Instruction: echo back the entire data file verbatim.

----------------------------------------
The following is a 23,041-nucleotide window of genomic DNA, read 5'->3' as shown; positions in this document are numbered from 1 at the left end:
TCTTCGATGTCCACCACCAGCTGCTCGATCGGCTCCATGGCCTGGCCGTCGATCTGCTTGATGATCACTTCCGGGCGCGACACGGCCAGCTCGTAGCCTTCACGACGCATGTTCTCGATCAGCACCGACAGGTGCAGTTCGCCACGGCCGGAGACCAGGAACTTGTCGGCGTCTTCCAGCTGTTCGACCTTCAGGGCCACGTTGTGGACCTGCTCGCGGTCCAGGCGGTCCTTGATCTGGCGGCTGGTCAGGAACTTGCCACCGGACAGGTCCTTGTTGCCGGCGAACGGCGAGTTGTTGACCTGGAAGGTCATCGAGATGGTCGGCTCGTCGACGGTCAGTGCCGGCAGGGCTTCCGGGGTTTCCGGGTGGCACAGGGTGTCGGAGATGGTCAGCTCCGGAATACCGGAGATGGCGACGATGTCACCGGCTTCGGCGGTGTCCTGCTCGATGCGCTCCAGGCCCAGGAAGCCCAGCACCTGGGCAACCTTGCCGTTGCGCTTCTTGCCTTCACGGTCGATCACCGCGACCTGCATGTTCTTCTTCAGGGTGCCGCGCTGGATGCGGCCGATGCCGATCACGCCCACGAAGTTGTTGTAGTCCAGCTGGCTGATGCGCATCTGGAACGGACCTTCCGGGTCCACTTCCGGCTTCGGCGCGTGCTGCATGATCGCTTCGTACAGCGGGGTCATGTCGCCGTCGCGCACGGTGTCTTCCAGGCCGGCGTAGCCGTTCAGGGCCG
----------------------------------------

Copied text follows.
The following is a 23,041-nucleotide window of genomic DNA, read 5'->3' as shown; positions in this document are numbered from 1 at the left end:
TCTTCGATGTCCACCACCAGCTGCTCGATCGGCTCCATGGCCTGGCCGTCGATCTGCTTGATGATCACTTCCGGGCGCGACACGGCCAGCTCGTAGCCTTCACGACGCATGTTCTCGATCAGCACCGACAGGTGCAGTTCGCCACGGCCGGAGACCAGGAACTTGTCGGCGTCTTCCAGCTGTTCGACCTTCAGGGCCACGTTGTGGACCTGCTCGCGGTCCAGGCGGTCCTTGATCTGGCGGCTGGTCAGGAACTTGCCACCGGACAGGTCCTTGTTGCCGGCGAACGGCGAGTTGTTGACCTGGAAGGTCATCGAGATGGTCGGCTCGTCGACGGTCAGTGCCGGCAGGGCTTCCGGGGTTTCCGGGTGGCACAGGGTGTCGGAGATGGTCAGCTCCGGAATACCGGAGATGGCGACGATGTCACCGGCTTCGGCGGTGTCCTGCTCGATGCGCTCCAGGCCCAGGAAGCCCAGCACCTGGGCAACCTTGCCGTTGCGCTTCTTGCCTTCACGGTCGATCACCGCGACCTGCATGTTCTTCTTCAGGGTGCCGCGCTGGATGCGGCCGATGCCGATCACGCCCACGAAGTTGTTGTAGTCCAGCTGGCTGATGCGCATCTGGAACGGACCTTCCGGGTCCACTTCCGGCTTCGGCGCGTGCTGCATGATCGCTTCGTACAGCGGGGTCATGTCGCCGTCGCGCACGGTGTCTTCCAGGCCGGCGTAGCCGTTCAGGGCCG